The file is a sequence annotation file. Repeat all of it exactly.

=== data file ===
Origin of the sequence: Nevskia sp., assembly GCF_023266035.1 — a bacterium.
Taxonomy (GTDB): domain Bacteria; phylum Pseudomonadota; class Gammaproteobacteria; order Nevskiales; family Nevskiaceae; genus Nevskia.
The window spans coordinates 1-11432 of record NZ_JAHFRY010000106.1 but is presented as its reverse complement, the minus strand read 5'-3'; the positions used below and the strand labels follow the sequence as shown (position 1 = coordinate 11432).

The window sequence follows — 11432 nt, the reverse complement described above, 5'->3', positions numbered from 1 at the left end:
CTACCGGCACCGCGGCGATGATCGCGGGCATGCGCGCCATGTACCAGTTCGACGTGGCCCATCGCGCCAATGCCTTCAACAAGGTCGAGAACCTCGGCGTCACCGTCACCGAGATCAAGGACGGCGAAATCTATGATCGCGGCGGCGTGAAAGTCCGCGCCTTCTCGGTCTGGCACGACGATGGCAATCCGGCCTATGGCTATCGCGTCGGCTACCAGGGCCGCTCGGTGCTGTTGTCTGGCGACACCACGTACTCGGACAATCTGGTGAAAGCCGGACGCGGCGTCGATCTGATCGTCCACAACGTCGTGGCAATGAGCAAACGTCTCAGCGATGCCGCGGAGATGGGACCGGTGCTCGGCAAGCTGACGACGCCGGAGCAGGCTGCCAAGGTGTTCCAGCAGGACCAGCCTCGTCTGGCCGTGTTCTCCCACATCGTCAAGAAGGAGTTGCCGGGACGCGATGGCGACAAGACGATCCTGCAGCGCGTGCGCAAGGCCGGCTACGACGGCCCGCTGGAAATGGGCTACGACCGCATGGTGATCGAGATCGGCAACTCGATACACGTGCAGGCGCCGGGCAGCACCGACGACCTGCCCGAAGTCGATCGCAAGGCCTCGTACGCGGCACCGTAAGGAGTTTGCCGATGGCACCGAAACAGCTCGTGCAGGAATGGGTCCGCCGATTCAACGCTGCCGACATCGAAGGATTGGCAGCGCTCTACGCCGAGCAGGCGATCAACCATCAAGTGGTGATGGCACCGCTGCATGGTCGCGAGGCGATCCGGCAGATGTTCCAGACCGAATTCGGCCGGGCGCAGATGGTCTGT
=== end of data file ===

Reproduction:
Origin of the sequence: Nevskia sp., assembly GCF_023266035.1 — a bacterium.
Taxonomy (GTDB): domain Bacteria; phylum Pseudomonadota; class Gammaproteobacteria; order Nevskiales; family Nevskiaceae; genus Nevskia.
The window spans coordinates 1-11432 of record NZ_JAHFRY010000106.1 but is presented as its reverse complement, the minus strand read 5'-3'; the positions used below and the strand labels follow the sequence as shown (position 1 = coordinate 11432).

The window sequence follows — 11432 nt, the reverse complement described above, 5'->3', positions numbered from 1 at the left end:
CTACCGGCACCGCGGCGATGATCGCGGGCATGCGCGCCATGTACCAGTTCGACGTGGCCCATCGCGCCAATGCCTTCAACAAGGTCGAGAACCTCGGCGTCACCGTCACCGAGATCAAGGACGGCGAAATCTATGATCGCGGCGGCGTGAAAGTCCGCGCCTTCTCGGTCTGGCACGACGATGGCAATCCGGCCTATGGCTATCGCGTCGGCTACCAGGGCCGCTCGGTGCTGTTGTCTGGCGACACCACGTACTCGGACAATCTGGTGAAAGCCGGACGCGGCGTCGATCTGATCGTCCACAACGTCGTGGCAATGAGCAAACGTCTCAGCGATGCCGCGGAGATGGGACCGGTGCTCGGCAAGCTGACGACGCCGGAGCAGGCTGCCAAGGTGTTCCAGCAGGACCAGCCTCGTCTGGCCGTGTTCTCCCACATCGTCAAGAAGGAGTTGCCGGGACGCGATGGCGACAAGACGATCCTGCAGCGCGTGCGCAAGGCCGGCTACGACGGCCCGCTGGAAATGGGCTACGACCGCATGGTGATCGAGATCGGCAACTCGATACACGTGCAGGCGCCGGGCAGCACCGACGACCTGCCCGAAGTCGATCGCAAGGCCTCGTACGCGGCACCGTAAGGAGTTTGCCGATGGCACCGAAACAGCTCGTGCAGGAATGGGTCCGCCGATTCAACGCTGCCGACATCGAAGGATTGGCAGCGCTCTACGCCGAGCAGGCGATCAACCATCAAGTGGTGATGGCACCGCTGCATGGTCGCGAGGCGATCCGGCAGATGTTCCAGACCGAATTCGGCCGGGCGCAGATGGTCTGT